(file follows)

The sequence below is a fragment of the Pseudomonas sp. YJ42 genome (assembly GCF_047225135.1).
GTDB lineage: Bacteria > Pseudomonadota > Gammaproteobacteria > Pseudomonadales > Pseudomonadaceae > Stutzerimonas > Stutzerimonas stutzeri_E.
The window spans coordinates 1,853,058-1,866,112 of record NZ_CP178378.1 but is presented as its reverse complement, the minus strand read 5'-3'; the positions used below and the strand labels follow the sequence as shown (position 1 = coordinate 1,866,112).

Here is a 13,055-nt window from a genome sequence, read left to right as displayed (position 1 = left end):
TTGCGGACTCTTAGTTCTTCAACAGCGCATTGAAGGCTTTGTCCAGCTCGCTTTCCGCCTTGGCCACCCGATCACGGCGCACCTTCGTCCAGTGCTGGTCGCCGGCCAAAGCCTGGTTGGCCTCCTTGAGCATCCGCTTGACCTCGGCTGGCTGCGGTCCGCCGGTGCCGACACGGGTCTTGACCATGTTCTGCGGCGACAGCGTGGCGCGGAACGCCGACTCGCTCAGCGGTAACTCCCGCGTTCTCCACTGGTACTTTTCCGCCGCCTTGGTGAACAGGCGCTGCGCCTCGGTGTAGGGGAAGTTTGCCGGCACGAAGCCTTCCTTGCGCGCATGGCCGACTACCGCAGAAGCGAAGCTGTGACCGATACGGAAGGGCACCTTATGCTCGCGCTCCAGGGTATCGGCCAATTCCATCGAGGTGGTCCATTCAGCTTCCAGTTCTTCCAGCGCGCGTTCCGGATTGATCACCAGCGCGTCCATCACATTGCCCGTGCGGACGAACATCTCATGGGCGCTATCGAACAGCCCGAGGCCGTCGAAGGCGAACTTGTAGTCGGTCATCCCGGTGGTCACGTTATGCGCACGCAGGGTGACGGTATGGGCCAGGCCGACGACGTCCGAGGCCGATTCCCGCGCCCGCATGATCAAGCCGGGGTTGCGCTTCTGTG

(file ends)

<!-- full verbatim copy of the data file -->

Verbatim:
The sequence below is a fragment of the Pseudomonas sp. YJ42 genome (assembly GCF_047225135.1).
GTDB lineage: Bacteria > Pseudomonadota > Gammaproteobacteria > Pseudomonadales > Pseudomonadaceae > Stutzerimonas > Stutzerimonas stutzeri_E.
The window spans coordinates 1,853,058-1,866,112 of record NZ_CP178378.1 but is presented as its reverse complement, the minus strand read 5'-3'; the positions used below and the strand labels follow the sequence as shown (position 1 = coordinate 1,866,112).

Here is a 13,055-nt window from a genome sequence, read left to right as displayed (position 1 = left end):
TTGCGGACTCTTAGTTCTTCAACAGCGCATTGAAGGCTTTGTCCAGCTCGCTTTCCGCCTTGGCCACCCGATCACGGCGCACCTTCGTCCAGTGCTGGTCGCCGGCCAAAGCCTGGTTGGCCTCCTTGAGCATCCGCTTGACCTCGGCTGGCTGCGGTCCGCCGGTGCCGACACGGGTCTTGACCATGTTCTGCGGCGACAGCGTGGCGCGGAACGCCGACTCGCTCAGCGGTAACTCCCGCGTTCTCCACTGGTACTTTTCCGCCGCCTTGGTGAACAGGCGCTGCGCCTCGGTGTAGGGGAAGTTTGCCGGCACGAAGCCTTCCTTGCGCGCATGGCCGACTACCGCAGAAGCGAAGCTGTGACCGATACGGAAGGGCACCTTATGCTCGCGCTCCAGGGTATCGGCCAATTCCATCGAGGTGGTCCATTCAGCTTCCAGTTCTTCCAGCGCGCGTTCCGGATTGATCACCAGCGCGTCCATCACATTGCCCGTGCGGACGAACATCTCATGGGCGCTATCGAACAGCCCGAGGCCGTCGAAGGCGAACTTGTAGTCGGTCATCCCGGTGGTCACGTTATGCGCACGCAGGGTGACGGTATGGGCCAGGCCGACGACGTCCGAGGCCGATTCCCGCGCCCGCATGATCAAGCCGGGGTTGCGCTTCTGTG